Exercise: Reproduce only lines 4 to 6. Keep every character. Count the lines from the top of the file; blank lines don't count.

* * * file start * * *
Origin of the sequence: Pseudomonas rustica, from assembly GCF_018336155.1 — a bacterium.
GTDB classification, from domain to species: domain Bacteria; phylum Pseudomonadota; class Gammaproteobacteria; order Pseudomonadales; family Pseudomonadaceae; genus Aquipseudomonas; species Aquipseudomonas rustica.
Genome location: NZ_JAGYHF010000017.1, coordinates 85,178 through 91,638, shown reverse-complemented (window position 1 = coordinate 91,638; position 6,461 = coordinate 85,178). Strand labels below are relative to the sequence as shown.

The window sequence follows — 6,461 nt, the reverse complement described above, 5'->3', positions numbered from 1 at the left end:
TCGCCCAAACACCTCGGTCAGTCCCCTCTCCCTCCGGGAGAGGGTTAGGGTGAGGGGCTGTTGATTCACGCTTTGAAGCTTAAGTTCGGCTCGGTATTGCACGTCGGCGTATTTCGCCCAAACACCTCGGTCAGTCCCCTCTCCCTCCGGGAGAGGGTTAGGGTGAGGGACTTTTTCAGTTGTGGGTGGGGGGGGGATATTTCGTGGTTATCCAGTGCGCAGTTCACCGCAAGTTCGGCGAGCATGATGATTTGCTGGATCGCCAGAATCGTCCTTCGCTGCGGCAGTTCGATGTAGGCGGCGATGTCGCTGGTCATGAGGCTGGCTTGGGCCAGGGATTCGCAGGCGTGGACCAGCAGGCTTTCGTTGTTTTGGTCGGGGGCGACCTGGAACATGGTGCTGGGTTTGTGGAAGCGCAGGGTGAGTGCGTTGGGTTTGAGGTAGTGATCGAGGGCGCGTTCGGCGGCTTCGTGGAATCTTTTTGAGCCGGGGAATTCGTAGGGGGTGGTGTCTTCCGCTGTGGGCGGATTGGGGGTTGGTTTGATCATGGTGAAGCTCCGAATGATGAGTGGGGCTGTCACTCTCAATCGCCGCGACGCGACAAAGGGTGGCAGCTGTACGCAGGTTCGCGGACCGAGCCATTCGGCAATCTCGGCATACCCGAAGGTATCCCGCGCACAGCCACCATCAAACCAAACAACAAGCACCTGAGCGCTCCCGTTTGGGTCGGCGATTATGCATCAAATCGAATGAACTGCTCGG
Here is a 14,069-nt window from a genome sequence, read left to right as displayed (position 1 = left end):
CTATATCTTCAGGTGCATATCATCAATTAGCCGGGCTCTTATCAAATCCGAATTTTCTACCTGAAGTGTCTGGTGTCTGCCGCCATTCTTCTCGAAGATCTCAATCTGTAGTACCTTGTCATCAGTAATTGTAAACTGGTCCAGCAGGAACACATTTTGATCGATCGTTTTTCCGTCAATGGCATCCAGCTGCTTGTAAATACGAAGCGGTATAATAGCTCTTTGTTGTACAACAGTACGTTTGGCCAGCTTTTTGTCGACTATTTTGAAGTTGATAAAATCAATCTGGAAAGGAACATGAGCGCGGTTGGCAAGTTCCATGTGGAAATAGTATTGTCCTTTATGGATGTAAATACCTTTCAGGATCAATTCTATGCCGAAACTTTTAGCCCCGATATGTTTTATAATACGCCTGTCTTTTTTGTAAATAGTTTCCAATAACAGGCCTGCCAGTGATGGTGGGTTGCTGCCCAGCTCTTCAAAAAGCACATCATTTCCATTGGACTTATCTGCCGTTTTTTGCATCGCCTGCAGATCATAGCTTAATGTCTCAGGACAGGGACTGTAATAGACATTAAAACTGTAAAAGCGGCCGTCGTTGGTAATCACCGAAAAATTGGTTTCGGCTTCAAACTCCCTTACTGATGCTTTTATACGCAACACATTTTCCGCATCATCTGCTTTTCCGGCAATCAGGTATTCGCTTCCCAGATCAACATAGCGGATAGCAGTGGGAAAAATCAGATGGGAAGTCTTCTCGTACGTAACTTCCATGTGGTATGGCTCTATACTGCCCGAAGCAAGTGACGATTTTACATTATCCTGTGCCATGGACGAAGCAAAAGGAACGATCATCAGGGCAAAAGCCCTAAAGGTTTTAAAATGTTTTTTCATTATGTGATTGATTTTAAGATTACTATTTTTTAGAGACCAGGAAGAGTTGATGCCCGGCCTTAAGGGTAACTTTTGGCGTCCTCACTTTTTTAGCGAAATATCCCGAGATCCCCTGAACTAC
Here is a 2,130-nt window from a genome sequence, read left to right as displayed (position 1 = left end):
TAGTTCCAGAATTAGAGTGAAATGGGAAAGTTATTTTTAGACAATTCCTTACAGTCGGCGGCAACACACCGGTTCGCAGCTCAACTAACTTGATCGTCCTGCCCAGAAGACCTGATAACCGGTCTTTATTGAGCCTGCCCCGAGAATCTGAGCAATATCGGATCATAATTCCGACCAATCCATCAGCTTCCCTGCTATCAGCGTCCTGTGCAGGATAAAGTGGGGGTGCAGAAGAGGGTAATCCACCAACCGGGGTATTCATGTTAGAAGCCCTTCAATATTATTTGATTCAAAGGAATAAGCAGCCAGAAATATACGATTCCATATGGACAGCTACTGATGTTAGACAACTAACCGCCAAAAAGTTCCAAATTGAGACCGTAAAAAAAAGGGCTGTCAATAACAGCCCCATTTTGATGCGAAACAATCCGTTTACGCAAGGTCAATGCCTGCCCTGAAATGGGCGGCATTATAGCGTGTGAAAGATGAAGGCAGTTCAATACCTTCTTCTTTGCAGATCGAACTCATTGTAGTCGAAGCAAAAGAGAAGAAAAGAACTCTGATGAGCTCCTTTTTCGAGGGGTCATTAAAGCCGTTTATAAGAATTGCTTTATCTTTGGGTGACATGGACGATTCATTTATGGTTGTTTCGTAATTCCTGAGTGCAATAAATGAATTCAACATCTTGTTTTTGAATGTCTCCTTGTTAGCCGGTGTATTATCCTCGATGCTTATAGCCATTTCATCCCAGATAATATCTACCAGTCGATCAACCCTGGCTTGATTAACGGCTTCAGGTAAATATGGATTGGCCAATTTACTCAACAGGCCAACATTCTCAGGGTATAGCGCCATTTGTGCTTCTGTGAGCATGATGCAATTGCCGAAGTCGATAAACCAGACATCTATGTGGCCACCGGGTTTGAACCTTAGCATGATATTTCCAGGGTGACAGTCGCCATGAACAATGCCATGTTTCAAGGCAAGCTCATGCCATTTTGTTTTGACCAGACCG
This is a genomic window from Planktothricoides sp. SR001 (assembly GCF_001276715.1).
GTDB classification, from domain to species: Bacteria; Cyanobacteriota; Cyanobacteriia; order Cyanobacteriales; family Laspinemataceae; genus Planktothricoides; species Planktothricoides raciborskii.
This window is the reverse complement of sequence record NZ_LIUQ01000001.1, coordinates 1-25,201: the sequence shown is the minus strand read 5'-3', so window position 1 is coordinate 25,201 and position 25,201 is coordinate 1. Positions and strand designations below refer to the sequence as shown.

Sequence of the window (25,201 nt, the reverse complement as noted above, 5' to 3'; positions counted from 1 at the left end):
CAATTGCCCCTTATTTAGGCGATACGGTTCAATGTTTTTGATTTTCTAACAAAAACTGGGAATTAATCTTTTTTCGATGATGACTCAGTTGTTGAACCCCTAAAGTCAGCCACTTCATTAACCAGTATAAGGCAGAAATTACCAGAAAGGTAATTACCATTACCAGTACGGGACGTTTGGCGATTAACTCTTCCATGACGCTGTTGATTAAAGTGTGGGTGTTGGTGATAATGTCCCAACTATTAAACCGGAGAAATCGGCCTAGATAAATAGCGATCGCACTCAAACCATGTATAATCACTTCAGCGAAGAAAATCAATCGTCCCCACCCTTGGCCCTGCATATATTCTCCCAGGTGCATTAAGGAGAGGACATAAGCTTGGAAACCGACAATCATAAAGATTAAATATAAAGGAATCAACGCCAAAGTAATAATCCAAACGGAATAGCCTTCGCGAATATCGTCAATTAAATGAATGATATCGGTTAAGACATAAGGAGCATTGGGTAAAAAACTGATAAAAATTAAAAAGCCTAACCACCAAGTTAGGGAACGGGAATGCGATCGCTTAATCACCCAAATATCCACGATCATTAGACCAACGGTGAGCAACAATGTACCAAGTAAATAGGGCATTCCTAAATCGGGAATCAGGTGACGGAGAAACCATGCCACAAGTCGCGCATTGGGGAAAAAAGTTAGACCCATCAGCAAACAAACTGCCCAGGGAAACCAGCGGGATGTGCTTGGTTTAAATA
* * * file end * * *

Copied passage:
The window sequence follows — 6,461 nt, the reverse complement described above, 5'->3', positions numbered from 1 at the left end:
TCGCCCAAACACCTCGGTCAGTCCCCTCTCCCTCCGGGAGAGGGTTAGGGTGAGGGGCTGTTGATTCACGCTTTGAAGCTTAAGTTCGGCTCGGTATTGCACGTCGGCGTATTTCGCCCAAACACCTCGGTCAGTCCCCTCTCCCTCCGGGAGAGGGTTAGGGTGAGGGACTTTTTCAGTTGTGGGTGGGGGGGGGATATTTCGTGGTTATCCAGTGCGCAGTTCACCGCAAGTTCGGCGAGCATGATGATTTGCTGGATCGCCAGAATCGTCCTTCGCTGCGGCAGTTCGATGTAGGCGGCGATGTCGCTGGTCATGAGGCTGGCTTGGGCCAGGGATTCGCAGGCGTGGACCAGCAGGCTTTCGTTGTTTTGGTCGGGGGCGACCTGGAACATGGTGCTGGGTTTGTGGAAGCGCAGGGTGAGTGCGTTGGGTTTGAGGTAGTGATCGAGGGCGCGTTCGGCGGCTTCGTGGAATCTTTTTGAGCCGGGGAATTCGTAGGGGGTGGTGTCTTCCGCTGTGGGCGGATTGGGGGTTGGTTTGATCATGGTGAAGCTCCGAATGATGAGTGGGGCTGTCACTCTCAATCGCCGCGACGCGACAAAGGGTGGCAGCTGTACGCAGGTTCGCGGACCGAGCCATTCGGCAATCTCGGCATACCCGAAGGTATCCCGCGCACAGCCACCATCAAACCAAACAACAAGCACCTGAGCGCTCCCGTTTGGGTCGGCGATTATGCATCAAATCGAATGAACTGCTCGG
Here is a 14,069-nt window from a genome sequence, read left to right as displayed (position 1 = left end):